Mars is a 'winter wonderland' in this frosty (and stunning) image from space

The wintery scene of ice over the southern hemisphere of Mars. The image was captured in May by the Mars Express.

The wintery scene of ice over the southern hemisphere of Mars as seen by the European Space Agency's Mars Express spacecraft.  (Image credit: ESA/DLR/FU Berlin, CC BY-SA 3.0 IGO)

A newly released image of Mars shows an icy scene, with ribbons of red and white dancing across a frosty landscape near the planet's south pole.

While the snowy scene may evoke the feeling of a "winter wonderland" on the Red Planet, it was actually captured by the European Space Agency's Mars Express orbiter on May 19. This means that the frigid image actually represents spring in the Martian southern hemisphere and the Martian ice was beginning to recede. 

Just six days before much of Earth marks a new year, on Dec. 26, the Red Planet will commence its own new year, which will last 687 Earth days. The planet has four seasons, winter, spring, summer and autumn, and just like on Earth, the Red Planet's winter is cold and summer warm, although winter is much colder than ours, with temperatures on Mars dropping as low as minus 76 degrees Fahrenheit (minus 60 degrees Celsius).

Related: This icy crater near Mars' north pole is a winter wonderland (photos)

The yuletide period is special for Mars Express too: Christmas Day 2022 marks 19 years since the spacecraft arrived at Mars. 

Arguably the most prominent features in the newly released image are two massive impact craters, banded with alternating layers of water ice and sediments called "polar layered deposits." These deposits can also be seen in the ridge that stretches between the two craters.

A perspective view of the frosty Ultimi Scopuli on Mars. (Image credit: ESA/DLR/FU Berlin, CC BY-SA 3.0 IGO)

As the ice is depleted, more elevated regions appear frost-free, and throughout the image dark dunes poke through the surface frost in other areas. Dune fields appear as sharp ridges that run parallel to the most prevalent wind direction and in line with the shape of the underlying features.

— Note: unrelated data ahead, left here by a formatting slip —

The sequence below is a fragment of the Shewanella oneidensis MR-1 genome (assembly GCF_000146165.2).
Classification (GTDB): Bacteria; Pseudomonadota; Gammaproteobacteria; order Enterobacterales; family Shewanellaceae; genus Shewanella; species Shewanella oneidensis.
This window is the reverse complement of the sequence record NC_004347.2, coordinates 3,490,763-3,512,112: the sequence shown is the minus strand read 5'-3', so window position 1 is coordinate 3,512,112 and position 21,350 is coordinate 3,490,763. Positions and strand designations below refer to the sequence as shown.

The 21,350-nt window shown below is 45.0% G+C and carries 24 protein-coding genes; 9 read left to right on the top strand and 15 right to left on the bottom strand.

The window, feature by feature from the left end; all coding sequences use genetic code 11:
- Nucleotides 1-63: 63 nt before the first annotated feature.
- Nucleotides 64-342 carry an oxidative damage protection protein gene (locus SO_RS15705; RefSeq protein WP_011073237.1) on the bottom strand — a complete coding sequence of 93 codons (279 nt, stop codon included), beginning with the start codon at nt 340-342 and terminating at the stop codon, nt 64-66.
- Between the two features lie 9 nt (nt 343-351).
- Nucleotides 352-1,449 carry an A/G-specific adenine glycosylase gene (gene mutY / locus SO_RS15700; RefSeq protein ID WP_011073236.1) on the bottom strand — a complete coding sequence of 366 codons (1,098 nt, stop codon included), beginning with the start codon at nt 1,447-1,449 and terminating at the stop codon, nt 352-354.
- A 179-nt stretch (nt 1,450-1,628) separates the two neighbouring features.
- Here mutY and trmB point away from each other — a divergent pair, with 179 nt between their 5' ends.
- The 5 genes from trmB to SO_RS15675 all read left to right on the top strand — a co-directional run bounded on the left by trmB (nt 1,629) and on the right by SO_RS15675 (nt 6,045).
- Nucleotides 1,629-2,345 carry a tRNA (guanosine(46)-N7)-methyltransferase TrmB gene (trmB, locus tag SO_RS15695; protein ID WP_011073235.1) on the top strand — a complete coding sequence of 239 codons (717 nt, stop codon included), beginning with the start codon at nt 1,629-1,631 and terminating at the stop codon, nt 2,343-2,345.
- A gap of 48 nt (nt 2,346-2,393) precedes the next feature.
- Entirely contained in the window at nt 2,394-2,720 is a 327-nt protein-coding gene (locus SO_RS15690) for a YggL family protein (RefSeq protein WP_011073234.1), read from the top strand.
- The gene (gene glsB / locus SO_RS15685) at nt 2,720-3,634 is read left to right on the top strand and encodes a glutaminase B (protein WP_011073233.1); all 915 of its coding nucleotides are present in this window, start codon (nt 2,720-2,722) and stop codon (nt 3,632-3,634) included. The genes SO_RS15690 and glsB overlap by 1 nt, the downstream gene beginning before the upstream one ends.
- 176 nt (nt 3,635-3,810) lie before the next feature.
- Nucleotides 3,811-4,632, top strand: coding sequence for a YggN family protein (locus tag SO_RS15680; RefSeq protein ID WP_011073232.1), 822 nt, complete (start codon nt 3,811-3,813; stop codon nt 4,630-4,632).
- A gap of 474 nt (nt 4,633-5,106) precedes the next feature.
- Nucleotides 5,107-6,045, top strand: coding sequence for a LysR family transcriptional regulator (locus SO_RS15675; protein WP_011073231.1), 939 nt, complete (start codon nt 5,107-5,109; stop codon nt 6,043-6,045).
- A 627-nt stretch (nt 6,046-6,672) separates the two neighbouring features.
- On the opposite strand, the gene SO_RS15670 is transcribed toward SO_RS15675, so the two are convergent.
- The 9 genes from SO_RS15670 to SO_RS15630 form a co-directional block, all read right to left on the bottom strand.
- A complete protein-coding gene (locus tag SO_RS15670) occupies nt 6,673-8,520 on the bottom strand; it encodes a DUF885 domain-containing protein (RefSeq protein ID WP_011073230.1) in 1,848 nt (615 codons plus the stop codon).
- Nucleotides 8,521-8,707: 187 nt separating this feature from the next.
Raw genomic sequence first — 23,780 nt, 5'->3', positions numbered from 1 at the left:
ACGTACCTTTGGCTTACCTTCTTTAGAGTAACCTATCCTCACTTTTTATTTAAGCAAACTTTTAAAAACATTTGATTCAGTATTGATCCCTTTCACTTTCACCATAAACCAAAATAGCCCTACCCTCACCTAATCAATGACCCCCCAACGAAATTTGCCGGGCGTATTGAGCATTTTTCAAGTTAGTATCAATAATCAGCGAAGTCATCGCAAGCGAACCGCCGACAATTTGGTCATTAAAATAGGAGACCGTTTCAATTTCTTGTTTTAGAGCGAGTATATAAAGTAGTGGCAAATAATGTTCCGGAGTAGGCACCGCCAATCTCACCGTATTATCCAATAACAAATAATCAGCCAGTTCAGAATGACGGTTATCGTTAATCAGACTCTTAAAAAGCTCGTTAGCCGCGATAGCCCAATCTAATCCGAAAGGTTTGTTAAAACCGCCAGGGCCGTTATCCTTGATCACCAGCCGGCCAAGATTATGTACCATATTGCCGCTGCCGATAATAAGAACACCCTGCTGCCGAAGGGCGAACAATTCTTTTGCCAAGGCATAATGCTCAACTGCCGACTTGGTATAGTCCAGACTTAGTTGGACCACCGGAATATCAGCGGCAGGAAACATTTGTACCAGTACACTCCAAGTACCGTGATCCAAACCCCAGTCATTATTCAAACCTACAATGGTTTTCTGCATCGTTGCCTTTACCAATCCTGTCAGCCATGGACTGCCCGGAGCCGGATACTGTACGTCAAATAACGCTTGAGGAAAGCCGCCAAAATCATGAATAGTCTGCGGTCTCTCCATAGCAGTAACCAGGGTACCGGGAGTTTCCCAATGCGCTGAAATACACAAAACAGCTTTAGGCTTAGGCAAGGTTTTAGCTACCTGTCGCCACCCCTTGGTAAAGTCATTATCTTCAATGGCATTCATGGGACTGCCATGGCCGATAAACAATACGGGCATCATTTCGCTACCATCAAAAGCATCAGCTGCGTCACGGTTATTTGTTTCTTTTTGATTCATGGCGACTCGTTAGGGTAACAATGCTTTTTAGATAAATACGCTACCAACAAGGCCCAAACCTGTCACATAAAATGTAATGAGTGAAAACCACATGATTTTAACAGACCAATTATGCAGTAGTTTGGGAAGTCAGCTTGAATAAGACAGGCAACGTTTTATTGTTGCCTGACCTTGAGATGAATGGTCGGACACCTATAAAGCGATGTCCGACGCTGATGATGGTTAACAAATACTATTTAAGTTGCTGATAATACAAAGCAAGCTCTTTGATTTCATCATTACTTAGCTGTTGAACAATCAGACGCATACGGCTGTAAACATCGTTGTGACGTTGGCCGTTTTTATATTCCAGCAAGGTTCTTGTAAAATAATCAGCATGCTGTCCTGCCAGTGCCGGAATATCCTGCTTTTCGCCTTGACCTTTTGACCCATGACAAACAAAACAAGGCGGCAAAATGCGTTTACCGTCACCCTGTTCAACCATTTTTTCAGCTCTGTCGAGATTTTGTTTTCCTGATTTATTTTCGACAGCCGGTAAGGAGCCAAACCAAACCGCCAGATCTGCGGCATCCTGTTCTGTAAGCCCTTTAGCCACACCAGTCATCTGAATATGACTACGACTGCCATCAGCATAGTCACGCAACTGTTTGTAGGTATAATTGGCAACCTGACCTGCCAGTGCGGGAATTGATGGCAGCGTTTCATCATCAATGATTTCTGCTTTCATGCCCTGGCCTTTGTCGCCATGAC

Scientists think that the dust that fills these dunes is dark because it originates from buried material from volcanoes that erupted in Mars' ancient history that was eventually exposed to strong Martian winds that easily carried it across the Red Planet's surface.

Other dark spots in the image represent this dust and the action of jets that erupt through the icy surface when underlying carbon dioxide ice is transformed straight into gas, a process called sublimation. These jets cause geysers of dust to launch into the Martian atmosphere, then settle in dark splotches on the surface of the planet. 

The full view of Ultimi Scopuli on Mars captured by the Mars Express spacecraft in May 2022. (Image credit: ESA/DLR/FU Berlin, CC BY-SA 3.0 IGO)

These aren't the only elements in the image caused by sublimation, however. The polar region is punctuated by a number of large, irregularly shaped features produced by sublimating ice. These look like empty lakes gouged into the surface of Mars, with a pronounced example of this visible in the upper left-hand corner of the new image. 

Monitoring these features from orbit means that scientists can observe the processes that are shaping the Martian surface and changing the appearance of the polar regions.

But the picture of spring in the southern hemisphere of Mars isn't just replete with surface features. Also visible are hazy clouds over the Martian surface. Particularly visible across the center of the image, these clouds contain water ice and their trajectory is, in part, influenced by the topography of the surface terrain beneath them. 

During the Martian winter, carbon dioxide is deposited at both Martian poles as ice, which then thaws and sublimates in springtime. The release of gas back into the Martian atmosphere increases atmospheric pressure and causes strong winds. 

In turn, these winds drive the tremendous exchange of material between the surface and atmosphere of Mars throughout the Martian year.

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Robert Lea
Senior Writer

Robert Lea is a science journalist in the U.K. whose articles have been published in Physics World, New Scientist, Astronomy Magazine, All About Space, Newsweek and ZME Science. He also writes about science communication for Elsevier and the European Journal of Physics. Rob holds a bachelor of science degree in physics and astronomy from the U.K.’s Open University. Follow him on Twitter @sciencef1rst.